Sangamon Ordnance Plant
The Sangamon Ordnance Plant was a United States Army ammunition manufacturing facility constructed and operated during World War II. It was located west of Illiopolis in Sangamon County, Illinois encompassing 20,000 acres (80 km²). It began as two separate plants, the Sangamon and the Oak Ordnance Plants, separated by Illinois Route 36 and operated by Remington Rand and Johnson & Johnson respectively. Prior to the end of World War II, the facility was consolidated into the Sangamon Ordnance Plant, operated by Remington Rand.
Construction began in early 1942 following the acquisition of local farms through eminent domain with the ground breaking occurring in April 1942. Around 15,000 workers were employed and construction was largely completed by September 1942 at a cost of $35 million. It employed thousands during the war including many Woman Ordnance Workers (WOW) and produced 20, 57, 75, 90 millimeter as well as 3 inch (76 mm) armor-piercing and high-explosive artillery shells. It also produced bomb fuses and the core of fire bombs known as "bursters."
Transportation for workers of the Sangamon Ammunition Plant(s).
The Illinois Terminal used IRT Second Avenue Elevated coaches to connect the Illiopolis Plant with Springfield. Some other photographs show that the IRT cars were rigged with trolley poles for the job to obtain power for car lighting and heating. At the end of WWII the Defense Plant Corporation discarded these cars from the various plants after the war. These cars apparently were used in numerous Defense Plant installations around the country including in the San Francisco Bay area and at Little Rock, Arkansas. American Car and Foundry adapted the sets that were to be used by Illinois Terminal R.R. at Springfield, IL. They were indeed quite an odd sight out in the Midwest, as both architecturally and operationally they were nothing like the IT's standard coaches & trailers, especially lacking passenger steps at the side doors, so IT likely had to install temporary high level platforms to allow the passengers to entrain and detrain from the cars. Note the "B" class freight motor in the article reference below handling the trains. There currently is a "B" Class like this at the Illinois Railway Museum that served on this line.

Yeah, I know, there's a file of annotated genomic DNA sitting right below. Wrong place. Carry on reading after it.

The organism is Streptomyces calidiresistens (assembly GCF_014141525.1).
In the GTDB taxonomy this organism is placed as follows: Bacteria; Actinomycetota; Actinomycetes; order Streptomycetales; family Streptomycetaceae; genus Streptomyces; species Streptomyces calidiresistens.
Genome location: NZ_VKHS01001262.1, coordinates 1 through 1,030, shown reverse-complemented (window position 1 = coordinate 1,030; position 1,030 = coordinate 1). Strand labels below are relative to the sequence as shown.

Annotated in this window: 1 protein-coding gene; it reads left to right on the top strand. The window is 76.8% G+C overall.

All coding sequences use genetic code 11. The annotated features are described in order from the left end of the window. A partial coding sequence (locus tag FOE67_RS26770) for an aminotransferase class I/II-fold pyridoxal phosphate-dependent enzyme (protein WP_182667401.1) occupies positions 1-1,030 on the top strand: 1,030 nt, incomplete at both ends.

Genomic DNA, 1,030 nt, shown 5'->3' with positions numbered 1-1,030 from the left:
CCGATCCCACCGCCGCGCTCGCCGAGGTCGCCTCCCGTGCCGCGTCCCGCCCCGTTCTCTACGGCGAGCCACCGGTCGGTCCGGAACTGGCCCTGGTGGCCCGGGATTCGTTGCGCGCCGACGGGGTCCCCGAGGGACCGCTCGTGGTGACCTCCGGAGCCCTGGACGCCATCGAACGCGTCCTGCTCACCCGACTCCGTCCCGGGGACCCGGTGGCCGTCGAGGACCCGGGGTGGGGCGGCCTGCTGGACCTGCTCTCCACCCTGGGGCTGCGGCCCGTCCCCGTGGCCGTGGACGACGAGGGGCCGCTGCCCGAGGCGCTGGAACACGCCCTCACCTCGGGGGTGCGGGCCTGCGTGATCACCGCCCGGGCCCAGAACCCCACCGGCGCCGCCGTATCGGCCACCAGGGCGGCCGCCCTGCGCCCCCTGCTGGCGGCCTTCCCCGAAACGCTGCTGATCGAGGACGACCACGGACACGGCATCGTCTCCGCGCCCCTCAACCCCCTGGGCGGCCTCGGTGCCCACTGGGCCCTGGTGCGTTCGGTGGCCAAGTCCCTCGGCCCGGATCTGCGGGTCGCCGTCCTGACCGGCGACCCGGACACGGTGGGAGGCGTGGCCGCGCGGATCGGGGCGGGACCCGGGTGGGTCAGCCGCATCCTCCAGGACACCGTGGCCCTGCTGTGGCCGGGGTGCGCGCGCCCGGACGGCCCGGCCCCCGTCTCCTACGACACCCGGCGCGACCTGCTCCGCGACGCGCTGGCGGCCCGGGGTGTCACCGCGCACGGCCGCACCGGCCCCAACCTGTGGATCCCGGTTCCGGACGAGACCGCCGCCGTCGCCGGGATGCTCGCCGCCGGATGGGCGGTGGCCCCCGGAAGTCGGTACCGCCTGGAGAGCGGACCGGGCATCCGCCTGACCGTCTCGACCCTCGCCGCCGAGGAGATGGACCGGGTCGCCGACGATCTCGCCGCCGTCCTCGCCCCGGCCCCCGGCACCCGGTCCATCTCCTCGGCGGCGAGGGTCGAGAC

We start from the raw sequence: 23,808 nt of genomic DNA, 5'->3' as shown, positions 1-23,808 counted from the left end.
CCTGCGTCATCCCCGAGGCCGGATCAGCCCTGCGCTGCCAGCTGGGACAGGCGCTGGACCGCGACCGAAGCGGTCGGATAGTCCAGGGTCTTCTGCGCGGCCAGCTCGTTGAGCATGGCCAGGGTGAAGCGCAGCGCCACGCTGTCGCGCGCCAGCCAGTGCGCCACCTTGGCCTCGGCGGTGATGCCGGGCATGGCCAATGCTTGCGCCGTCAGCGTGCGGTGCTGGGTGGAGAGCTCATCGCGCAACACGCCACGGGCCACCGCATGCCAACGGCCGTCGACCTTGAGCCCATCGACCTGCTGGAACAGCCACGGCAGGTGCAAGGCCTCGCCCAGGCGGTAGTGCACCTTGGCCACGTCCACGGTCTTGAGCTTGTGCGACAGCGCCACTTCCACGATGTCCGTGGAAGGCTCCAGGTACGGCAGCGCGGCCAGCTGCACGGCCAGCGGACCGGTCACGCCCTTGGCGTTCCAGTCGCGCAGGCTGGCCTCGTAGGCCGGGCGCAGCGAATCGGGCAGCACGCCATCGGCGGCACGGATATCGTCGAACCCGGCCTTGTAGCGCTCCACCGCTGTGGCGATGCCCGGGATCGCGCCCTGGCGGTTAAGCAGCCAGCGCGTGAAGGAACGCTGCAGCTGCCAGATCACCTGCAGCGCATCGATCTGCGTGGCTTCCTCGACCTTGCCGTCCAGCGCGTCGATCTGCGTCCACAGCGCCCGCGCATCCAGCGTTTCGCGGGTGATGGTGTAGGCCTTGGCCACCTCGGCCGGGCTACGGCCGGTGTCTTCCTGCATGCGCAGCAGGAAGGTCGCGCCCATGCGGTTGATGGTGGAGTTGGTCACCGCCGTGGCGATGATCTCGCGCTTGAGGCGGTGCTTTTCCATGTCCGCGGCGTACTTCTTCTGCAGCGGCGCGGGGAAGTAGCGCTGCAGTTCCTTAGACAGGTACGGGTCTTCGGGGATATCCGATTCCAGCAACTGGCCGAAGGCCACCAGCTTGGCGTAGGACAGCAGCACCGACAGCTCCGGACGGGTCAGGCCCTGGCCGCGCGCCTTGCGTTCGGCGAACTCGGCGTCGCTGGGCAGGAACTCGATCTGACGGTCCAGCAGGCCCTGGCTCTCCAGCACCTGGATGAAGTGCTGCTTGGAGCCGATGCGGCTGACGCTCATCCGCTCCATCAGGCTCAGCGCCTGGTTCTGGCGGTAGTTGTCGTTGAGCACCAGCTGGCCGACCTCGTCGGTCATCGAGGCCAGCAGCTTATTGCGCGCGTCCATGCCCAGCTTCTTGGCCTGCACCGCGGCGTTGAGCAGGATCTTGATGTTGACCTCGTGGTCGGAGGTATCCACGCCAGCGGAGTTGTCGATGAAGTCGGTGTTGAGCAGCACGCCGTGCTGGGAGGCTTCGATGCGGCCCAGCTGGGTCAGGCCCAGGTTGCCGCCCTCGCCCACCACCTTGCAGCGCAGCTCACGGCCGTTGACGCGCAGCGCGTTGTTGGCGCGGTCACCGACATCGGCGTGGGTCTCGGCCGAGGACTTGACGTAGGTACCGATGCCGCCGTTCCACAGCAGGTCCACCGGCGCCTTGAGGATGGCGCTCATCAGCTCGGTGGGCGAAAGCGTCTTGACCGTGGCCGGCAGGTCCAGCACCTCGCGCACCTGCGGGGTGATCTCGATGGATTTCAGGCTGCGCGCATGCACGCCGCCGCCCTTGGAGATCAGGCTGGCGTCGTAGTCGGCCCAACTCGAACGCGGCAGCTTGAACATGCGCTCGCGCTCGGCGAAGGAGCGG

In October 1942, $20,000 cash intended for the payroll of the two ordnance plants was stolen from a courier en route to the Farmers State Bank of Illiopolis from the Post Office.
In August 1943, an artillery shell exploded at the Oak ordnance plant, killing Maurice Pryor age 22 of Springfield and injuring ten others.
Following World War II, the facility closed and was mostly dismantled, though some parts still remain. A large portion of the site has returned to farmland. By June 1949, 90% of farmland had returned to production. The land had cost the government $3,186,922, but was sold for $2,126,490, mostly to former owners. The Federal Works Agency received 359 buildings which were dismantled and removed many for use at schools and colleges.
Six warehouses were dismantled and reassembled at the Springfield, Illinois airport. Numerous wood frame buildings were dismantled so that surplus lumber could be used for the veterans emergency housing program.
In January 1948, it was announced that 553 acres (2.24 km2) of the site and eight buildings were sold to the DeKalb Hybrid Seed Company for $98,000 to be used in a poultry breeding operation.
The last surplus property was sold by April 15, 1948.
- Bank messenger held up by three men in Illinois. The Sheboygan Press, Sheboygan, Wisconsin, Friday, October 02, 1942, Page 12.
- Shell blast kills one. The Lima News. Lima, Ohio, Friday, August 20, 1943, Page 9.
- Lush Farm Land Was Once Scene of War Production. Dixon Evening Telegraph, Dixon, Illinois. Tuesday, June 07, 1949, Page 2.
- Ordnance Building Go To Vets Housing Firm. Dixon Evening Telegraph. Dixon, Illinois, Monday, December 16, 1946, Page 6.
- Hatchery to Operate at Ordnance Plant. The Edwardsville Intelligencer, Edwardsville, Illinois, Saturday, January 10, 1948, Page 1.
- Last of Sangamon War Plant Property Sold. The Dixon Telegraph, Dixon, Illinois, Thursday, April 15, 1948, Page 1.
- The State Journal-Register (Springfield, Illinois), Illiopolis factory kept Allied guns firing in WWII. Doug Pokorski. May 9, 1999.
|Wikimedia Commons has media related to Sangamon Ordnance Plant.|